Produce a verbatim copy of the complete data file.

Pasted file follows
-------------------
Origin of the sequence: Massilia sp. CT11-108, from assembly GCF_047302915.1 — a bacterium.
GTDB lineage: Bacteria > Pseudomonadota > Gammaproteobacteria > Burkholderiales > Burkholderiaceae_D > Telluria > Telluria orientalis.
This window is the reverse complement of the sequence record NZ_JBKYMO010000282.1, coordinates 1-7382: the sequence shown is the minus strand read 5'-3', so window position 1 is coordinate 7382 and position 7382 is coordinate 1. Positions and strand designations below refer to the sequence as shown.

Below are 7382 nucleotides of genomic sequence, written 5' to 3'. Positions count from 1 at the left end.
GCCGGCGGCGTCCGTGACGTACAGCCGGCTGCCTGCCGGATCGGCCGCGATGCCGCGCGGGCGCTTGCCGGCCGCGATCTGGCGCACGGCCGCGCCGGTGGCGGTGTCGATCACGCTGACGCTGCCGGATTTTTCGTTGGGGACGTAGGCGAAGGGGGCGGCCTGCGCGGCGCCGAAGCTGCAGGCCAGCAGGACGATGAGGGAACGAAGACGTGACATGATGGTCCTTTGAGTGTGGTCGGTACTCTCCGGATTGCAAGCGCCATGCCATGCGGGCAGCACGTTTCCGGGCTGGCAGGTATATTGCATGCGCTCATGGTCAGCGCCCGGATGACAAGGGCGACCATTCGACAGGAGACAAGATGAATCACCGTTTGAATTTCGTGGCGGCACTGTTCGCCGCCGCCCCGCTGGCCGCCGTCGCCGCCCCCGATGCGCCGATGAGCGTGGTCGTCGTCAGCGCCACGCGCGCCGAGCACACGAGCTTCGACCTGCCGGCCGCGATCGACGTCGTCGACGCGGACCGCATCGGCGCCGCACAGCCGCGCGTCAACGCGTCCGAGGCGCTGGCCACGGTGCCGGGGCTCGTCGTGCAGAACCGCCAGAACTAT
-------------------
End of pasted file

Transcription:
Origin of the sequence: Massilia sp. CT11-108, from assembly GCF_047302915.1 — a bacterium.
GTDB lineage: Bacteria > Pseudomonadota > Gammaproteobacteria > Burkholderiales > Burkholderiaceae_D > Telluria > Telluria orientalis.
This window is the reverse complement of the sequence record NZ_JBKYMO010000282.1, coordinates 1-7382: the sequence shown is the minus strand read 5'-3', so window position 1 is coordinate 7382 and position 7382 is coordinate 1. Positions and strand designations below refer to the sequence as shown.

Below are 7382 nucleotides of genomic sequence, written 5' to 3'. Positions count from 1 at the left end.
GCCGGCGGCGTCCGTGACGTACAGCCGGCTGCCTGCCGGATCGGCCGCGATGCCGCGCGGGCGCTTGCCGGCCGCGATCTGGCGCACGGCCGCGCCGGTGGCGGTGTCGATCACGCTGACGCTGCCGGATTTTTCGTTGGGGACGTAGGCGAAGGGGGCGGCCTGCGCGGCGCCGAAGCTGCAGGCCAGCAGGACGATGAGGGAACGAAGACGTGACATGATGGTCCTTTGAGTGTGGTCGGTACTCTCCGGATTGCAAGCGCCATGCCATGCGGGCAGCACGTTTCCGGGCTGGCAGGTATATTGCATGCGCTCATGGTCAGCGCCCGGATGACAAGGGCGACCATTCGACAGGAGACAAGATGAATCACCGTTTGAATTTCGTGGCGGCACTGTTCGCCGCCGCCCCGCTGGCCGCCGTCGCCGCCCCCGATGCGCCGATGAGCGTGGTCGTCGTCAGCGCCACGCGCGCCGAGCACACGAGCTTCGACCTGCCGGCCGCGATCGACGTCGTCGACGCGGACCGCATCGGCGCCGCACAGCCGCGCGTCAACGCGTCCGAGGCGCTGGCCACGGTGCCGGGGCTCGTCGTGCAGAACCGCCAGAACTAT